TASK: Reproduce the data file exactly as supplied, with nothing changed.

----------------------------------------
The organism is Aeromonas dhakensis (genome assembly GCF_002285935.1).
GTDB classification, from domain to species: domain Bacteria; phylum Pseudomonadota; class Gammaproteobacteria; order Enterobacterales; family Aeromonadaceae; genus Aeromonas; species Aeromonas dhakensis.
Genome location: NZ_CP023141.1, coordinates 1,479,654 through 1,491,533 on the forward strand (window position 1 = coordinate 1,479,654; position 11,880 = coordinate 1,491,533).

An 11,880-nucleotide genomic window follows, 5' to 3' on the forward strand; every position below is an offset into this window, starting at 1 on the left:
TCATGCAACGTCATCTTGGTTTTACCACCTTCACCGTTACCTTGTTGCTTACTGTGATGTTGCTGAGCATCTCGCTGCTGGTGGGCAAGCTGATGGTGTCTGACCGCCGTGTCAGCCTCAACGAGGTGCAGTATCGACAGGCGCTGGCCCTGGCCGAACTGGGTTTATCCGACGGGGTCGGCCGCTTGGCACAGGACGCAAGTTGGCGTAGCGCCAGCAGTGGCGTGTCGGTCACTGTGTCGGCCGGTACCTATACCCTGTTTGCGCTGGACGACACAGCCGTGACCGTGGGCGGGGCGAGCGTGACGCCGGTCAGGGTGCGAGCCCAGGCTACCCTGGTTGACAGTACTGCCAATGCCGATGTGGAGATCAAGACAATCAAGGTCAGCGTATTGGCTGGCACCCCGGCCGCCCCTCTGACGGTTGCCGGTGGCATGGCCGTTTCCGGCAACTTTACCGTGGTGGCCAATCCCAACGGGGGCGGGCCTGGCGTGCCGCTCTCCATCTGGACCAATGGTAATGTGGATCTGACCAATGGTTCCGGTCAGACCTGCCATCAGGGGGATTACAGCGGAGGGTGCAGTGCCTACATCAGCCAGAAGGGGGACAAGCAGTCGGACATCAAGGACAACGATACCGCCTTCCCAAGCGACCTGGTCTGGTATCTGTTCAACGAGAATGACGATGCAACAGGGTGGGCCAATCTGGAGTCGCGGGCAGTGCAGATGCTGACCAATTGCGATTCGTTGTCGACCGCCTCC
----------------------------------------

The organism is Aeromonas dhakensis (genome assembly GCF_002285935.1).
GTDB classification, from domain to species: domain Bacteria; phylum Pseudomonadota; class Gammaproteobacteria; order Enterobacterales; family Aeromonadaceae; genus Aeromonas; species Aeromonas dhakensis.
Genome location: NZ_CP023141.1, coordinates 1,479,654 through 1,491,533 on the forward strand (window position 1 = coordinate 1,479,654; position 11,880 = coordinate 1,491,533).

An 11,880-nucleotide genomic window follows, 5' to 3' on the forward strand; every position below is an offset into this window, starting at 1 on the left:
TCATGCAACGTCATCTTGGTTTTACCACCTTCACCGTTACCTTGTTGCTTACTGTGATGTTGCTGAGCATCTCGCTGCTGGTGGGCAAGCTGATGGTGTCTGACCGCCGTGTCAGCCTCAACGAGGTGCAGTATCGACAGGCGCTGGCCCTGGCCGAACTGGGTTTATCCGACGGGGTCGGCCGCTTGGCACAGGACGCAAGTTGGCGTAGCGCCAGCAGTGGCGTGTCGGTCACTGTGTCGGCCGGTACCTATACCCTGTTTGCGCTGGACGACACAGCCGTGACCGTGGGCGGGGCGAGCGTGACGCCGGTCAGGGTGCGAGCCCAGGCTACCCTGGTTGACAGTACTGCCAATGCCGATGTGGAGATCAAGACAATCAAGGTCAGCGTATTGGCTGGCACCCCGGCCGCCCCTCTGACGGTTGCCGGTGGCATGGCCGTTTCCGGCAACTTTACCGTGGTGGCCAATCCCAACGGGGGCGGGCCTGGCGTGCCGCTCTCCATCTGGACCAATGGTAATGTGGATCTGACCAATGGTTCCGGTCAGACCTGCCATCAGGGGGATTACAGCGGAGGGTGCAGTGCCTACATCAGCCAGAAGGGGGACAAGCAGTCGGACATCAAGGACAACGATACCGCCTTCCCAAGCGACCTGGTCTGGTATCTGTTCAACGAGAATGACGATGCAACAGGGTGGGCCAATCTGGAGTCGCGGGCAGTGCAGATGCTGACCAATTGCGATTCGTTGTCGACCGCCTCC